In other news: it turns out you shouldn’t hit your kids. Well, duh; we should hardly need a scientific consequentialist argument to tell us that.
Greetings from Orange Beach! I got in tonight at 9:30, a bit later than I’d intended, but thereon hangs a tale.
I gave a midterm in class today, and I’d planned to leave right after. But while I was invigilating (as the British say) the midterm, I was reading Michael Thompson’s new book Life and Action: Elementary Structures of Practice and Practical Thought (a great book, though with a lousy cover – Brownian motion is not a good visual metaphor for Thompson’s conception of life and action), and I came across a passage that gave me an idea for some remarks to add to my Spooner paper.
Thing is, I’m giving a version of the Spooner paper as my presidential address at the APS this weekend (my second presidential address here; check out the first one, from 2002), and I wanted to include my latest thoughts. So I paused to ponder, write, and print; hence my tardy departure for the Gulf. Anyway, here’s the new material:
In his recent book Life and Action, Michael Thompson considers an example from Rawls involving a society whose practice of promising differs from our own in various ways we would regard as unreasonable – regarding promises as binding even in emergency situations, for example, or even when made while talking in one’s sleep. If one holds, as Rawls does, that such a society simply does not have our institution of promising, but has a different, unreasonable one instead, and if one further holds that the binding force of promises depends on the reasonableness of the institution of promising, it would seem to follow, Thompson points out, that none of the promises made in that society should be regarded as binding, even the ones that our own institution would approve. (Analogously, if one holds that the duty not to steal depends on the reasonableness of the institution of property, it would seem to follow that in any society whose property institutions have any unreasonable features, such as slavery, their institution of property is unjust overall, and so no act of theft in that society warrants condemnation.)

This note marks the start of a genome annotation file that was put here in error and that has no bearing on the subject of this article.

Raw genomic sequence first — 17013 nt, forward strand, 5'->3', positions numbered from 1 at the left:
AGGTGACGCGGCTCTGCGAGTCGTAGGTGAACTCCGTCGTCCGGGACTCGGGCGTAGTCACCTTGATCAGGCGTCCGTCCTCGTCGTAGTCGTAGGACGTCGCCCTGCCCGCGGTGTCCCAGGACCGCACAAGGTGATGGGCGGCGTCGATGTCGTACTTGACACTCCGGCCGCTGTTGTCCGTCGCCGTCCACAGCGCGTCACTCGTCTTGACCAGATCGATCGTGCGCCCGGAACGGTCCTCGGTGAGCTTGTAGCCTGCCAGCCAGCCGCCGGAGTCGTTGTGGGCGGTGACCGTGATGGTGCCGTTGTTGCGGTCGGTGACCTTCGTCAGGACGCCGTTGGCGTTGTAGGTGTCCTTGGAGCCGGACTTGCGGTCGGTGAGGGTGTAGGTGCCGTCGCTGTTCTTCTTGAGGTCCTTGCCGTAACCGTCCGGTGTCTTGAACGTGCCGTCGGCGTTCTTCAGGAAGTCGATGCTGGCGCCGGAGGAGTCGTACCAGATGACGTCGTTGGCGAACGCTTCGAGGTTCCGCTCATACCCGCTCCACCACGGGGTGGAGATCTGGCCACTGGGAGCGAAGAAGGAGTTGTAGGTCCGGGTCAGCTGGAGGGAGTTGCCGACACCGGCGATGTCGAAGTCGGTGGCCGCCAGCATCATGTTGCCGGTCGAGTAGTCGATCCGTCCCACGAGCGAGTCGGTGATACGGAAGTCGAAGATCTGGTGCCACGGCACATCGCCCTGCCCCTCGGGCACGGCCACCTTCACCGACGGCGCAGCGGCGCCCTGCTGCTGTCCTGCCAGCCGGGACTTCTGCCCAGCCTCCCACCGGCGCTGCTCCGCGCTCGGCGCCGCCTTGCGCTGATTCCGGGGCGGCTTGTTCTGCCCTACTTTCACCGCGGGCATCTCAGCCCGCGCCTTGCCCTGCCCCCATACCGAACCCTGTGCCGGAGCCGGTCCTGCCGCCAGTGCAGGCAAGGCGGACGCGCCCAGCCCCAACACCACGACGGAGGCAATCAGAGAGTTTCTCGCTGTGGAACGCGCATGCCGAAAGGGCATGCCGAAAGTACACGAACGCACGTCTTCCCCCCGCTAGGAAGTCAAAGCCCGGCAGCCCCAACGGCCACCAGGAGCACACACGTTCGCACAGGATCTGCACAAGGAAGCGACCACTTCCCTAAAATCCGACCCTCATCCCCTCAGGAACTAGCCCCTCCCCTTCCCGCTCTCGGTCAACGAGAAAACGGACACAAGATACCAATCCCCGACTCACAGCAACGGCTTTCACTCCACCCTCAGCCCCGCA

Finding such implications counterintuitive, Thompson suggests that we keep the claim that the normative status of individual instances depends on the reasonableness of the practice as a whole, but abandon the claim that the deviant cases are genuinely part of the practice: